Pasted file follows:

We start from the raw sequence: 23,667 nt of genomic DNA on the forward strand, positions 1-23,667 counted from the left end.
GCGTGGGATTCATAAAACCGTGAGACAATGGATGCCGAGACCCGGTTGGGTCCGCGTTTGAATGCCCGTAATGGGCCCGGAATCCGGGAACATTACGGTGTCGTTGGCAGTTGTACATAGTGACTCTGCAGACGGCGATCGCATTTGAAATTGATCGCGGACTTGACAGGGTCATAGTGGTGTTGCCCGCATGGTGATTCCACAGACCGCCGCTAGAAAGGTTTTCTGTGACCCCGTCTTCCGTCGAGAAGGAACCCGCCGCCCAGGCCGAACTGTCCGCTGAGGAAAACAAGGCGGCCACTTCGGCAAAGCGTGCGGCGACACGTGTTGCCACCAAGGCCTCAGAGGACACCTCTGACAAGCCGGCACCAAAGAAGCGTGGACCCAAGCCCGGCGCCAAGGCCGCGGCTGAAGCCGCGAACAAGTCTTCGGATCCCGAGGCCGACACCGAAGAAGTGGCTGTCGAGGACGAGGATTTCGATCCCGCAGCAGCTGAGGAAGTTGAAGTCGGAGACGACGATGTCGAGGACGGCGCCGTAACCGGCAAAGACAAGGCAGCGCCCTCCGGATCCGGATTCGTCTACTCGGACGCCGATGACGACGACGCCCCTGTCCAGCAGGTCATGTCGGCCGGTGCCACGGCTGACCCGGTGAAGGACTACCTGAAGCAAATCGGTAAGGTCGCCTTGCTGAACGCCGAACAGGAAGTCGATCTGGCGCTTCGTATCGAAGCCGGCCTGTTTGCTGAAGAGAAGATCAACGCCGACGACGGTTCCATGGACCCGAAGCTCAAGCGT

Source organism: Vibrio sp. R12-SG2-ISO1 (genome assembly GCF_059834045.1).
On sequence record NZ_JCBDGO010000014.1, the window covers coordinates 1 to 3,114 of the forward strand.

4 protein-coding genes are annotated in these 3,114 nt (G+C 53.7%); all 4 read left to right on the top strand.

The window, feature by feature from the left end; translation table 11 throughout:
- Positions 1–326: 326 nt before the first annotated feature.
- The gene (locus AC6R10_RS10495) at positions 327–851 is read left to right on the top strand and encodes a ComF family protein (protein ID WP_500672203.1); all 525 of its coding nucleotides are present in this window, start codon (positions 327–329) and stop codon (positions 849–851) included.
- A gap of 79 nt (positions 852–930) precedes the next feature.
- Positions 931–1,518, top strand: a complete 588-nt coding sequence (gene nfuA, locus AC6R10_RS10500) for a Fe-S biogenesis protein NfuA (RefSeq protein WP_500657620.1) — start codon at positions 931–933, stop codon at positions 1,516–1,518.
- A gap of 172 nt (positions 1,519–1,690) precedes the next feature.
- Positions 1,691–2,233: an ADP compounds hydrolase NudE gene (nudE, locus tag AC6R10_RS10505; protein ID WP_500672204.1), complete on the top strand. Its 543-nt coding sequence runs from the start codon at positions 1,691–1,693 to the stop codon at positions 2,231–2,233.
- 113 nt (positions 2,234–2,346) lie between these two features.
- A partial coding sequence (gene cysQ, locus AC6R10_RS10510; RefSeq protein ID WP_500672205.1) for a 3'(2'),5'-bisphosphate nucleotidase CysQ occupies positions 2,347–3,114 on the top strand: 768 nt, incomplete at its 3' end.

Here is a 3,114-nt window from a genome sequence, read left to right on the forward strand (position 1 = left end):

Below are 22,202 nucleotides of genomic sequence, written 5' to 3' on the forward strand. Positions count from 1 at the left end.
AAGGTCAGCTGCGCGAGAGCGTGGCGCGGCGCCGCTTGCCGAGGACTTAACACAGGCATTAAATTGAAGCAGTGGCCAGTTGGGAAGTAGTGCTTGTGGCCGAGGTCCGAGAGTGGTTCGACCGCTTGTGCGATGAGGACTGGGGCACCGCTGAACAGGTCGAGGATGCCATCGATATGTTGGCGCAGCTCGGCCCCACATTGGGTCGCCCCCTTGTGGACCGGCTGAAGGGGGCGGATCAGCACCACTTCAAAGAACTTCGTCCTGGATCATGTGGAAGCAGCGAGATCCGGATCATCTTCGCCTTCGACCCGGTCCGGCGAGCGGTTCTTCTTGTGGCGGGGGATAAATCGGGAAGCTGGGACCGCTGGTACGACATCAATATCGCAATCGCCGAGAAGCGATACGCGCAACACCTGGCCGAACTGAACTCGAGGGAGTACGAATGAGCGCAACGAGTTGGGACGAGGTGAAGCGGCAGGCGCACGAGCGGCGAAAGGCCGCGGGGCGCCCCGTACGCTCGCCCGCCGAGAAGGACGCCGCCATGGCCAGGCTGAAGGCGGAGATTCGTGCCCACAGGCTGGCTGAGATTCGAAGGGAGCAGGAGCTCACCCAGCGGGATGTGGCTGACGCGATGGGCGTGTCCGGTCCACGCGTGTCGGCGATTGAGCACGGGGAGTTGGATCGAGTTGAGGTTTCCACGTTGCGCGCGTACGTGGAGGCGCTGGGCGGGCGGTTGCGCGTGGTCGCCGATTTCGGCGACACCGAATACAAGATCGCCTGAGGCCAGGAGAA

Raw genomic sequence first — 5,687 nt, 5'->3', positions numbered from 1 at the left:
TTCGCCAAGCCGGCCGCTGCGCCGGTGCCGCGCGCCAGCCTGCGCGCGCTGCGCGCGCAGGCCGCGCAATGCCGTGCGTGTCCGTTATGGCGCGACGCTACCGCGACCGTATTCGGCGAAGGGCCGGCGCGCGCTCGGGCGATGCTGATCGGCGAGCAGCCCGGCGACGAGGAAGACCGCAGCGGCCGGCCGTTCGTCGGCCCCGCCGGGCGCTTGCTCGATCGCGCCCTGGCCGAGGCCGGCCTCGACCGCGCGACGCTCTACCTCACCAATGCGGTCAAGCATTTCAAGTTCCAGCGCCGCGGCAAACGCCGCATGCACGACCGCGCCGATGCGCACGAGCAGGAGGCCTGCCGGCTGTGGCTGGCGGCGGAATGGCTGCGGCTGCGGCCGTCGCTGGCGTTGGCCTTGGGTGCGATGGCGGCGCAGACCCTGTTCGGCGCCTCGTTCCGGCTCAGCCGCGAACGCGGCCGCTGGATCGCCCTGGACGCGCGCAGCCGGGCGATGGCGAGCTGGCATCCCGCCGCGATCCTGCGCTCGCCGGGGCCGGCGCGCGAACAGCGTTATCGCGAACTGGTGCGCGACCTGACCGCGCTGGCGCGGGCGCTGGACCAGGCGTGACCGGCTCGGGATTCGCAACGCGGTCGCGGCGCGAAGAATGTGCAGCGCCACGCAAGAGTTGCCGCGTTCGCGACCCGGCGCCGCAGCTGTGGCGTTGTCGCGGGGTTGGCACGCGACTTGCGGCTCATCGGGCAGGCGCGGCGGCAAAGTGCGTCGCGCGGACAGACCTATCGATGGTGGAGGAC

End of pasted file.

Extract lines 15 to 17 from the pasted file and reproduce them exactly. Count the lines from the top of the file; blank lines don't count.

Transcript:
Here is a 3,114-nt window from a genome sequence, read left to right on the forward strand (position 1 = left end):

Below are 22,202 nucleotides of genomic sequence, written 5' to 3' on the forward strand. Positions count from 1 at the left end.
AAGGTCAGCTGCGCGAGAGCGTGGCGCGGCGCCGCTTGCCGAGGACTTAACACAGGCATTAAATTGAAGCAGTGGCCAGTTGGGAAGTAGTGCTTGTGGCCGAGGTCCGAGAGTGGTTCGACCGCTTGTGCGATGAGGACTGGGGCACCGCTGAACAGGTCGAGGATGCCATCGATATGTTGGCGCAGCTCGGCCCCACATTGGGTCGCCCCCTTGTGGACCGGCTGAAGGGGGCGGATCAGCACCACTTCAAAGAACTTCGTCCTGGATCATGTGGAAGCAGCGAGATCCGGATCATCTTCGCCTTCGACCCGGTCCGGCGAGCGGTTCTTCTTGTGGCGGGGGATAAATCGGGAAGCTGGGACCGCTGGTACGACATCAATATCGCAATCGCCGAGAAGCGATACGCGCAACACCTGGCCGAACTGAACTCGAGGGAGTACGAATGAGCGCAACGAGTTGGGACGAGGTGAAGCGGCAGGCGCACGAGCGGCGAAAGGCCGCGGGGCGCCCCGTACGCTCGCCCGCCGAGAAGGACGCCGCCATGGCCAGGCTGAAGGCGGAGATTCGTGCCCACAGGCTGGCTGAGATTCGAAGGGAGCAGGAGCTCACCCAGCGGGATGTGGCTGACGCGATGGGCGTGTCCGGTCCACGCGTGTCGGCGATTGAGCACGGGGAGTTGGATCGAGTTGAGGTTTCCACGTTGCGCGCGTACGTGGAGGCGCTGGGCGGGCGGTTGCGCGTGGTCGCCGATTTCGGCGACACCGAATACAAGATCGCCTGAGGCCAGGAGAA